Kohlrabi resemble turnips and can be substituted for them in most recipes. The bulbous stem of kohlrabi (part of the cabbage family) yields a crisp flesh that can be eaten raw or lightly cooked and the young leaves can be used like any green. The bulbs can be either green or purple, depending on the variety.
Kohlrabi's beginnings are a little uncertain, but it existed in the 1st century AD since Pliny the Elder briefly mentions a Corinthian turnip, a vegetable that closely resembles kohlrabi's growing habits. Apicius, who wrote the oldest known cookbook on cooking and dining in imperial Rome, mentions the kohlrabi in his preparations. Kohlrabi found its way into Northern India in the 1600's where the Hindus considered it an important staple of their diet along with rice and greens. More recently, this unassuming vegetable is found in the cuisines of Israel, China and Africa.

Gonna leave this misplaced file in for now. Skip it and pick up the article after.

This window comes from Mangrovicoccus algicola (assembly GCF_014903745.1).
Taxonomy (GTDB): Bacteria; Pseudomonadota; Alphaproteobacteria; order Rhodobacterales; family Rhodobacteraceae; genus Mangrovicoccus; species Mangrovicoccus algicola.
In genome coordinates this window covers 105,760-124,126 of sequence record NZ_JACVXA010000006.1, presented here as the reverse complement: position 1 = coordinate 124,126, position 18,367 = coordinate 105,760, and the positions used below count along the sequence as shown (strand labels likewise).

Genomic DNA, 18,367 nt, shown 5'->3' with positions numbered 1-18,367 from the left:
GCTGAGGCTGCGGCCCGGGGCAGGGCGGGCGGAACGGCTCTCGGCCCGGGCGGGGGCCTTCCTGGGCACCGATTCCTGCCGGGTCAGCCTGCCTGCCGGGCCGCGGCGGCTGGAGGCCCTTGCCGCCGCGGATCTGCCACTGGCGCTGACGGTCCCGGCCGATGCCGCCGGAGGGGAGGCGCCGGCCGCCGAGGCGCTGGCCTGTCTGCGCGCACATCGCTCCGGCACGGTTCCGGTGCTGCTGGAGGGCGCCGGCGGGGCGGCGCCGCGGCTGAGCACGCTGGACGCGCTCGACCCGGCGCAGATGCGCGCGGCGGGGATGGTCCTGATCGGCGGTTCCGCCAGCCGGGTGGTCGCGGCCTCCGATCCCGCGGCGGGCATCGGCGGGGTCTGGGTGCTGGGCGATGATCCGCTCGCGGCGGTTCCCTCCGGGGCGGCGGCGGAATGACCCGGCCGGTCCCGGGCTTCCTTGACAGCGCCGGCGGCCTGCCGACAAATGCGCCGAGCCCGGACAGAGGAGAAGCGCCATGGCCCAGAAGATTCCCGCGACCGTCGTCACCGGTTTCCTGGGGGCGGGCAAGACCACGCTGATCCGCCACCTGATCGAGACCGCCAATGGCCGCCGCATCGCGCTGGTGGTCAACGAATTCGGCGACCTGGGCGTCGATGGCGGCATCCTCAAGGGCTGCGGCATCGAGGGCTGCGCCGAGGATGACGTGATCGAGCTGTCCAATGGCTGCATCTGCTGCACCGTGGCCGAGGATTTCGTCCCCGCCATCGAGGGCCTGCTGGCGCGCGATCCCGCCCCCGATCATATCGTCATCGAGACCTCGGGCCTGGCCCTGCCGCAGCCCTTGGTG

Storing & Cooking Information
Handling: Separate bulb from greens. Smaller bulbs do not need to be peeled. For large bulbs, peel with sharp knife or vegetable peeler.
Storing: Kohlrabi can be stored in the vegetable bin for up to a week.
Freezing: Cut off tops and roots and wash well. Slice ¼-inch thick or dice into ½-inch cubes. Blanch diced or sliced kohlrabi in boiling water for 1 to 2 minutes. Pack in containers, leaving ¼ inch head space. Seal, label, and freeze.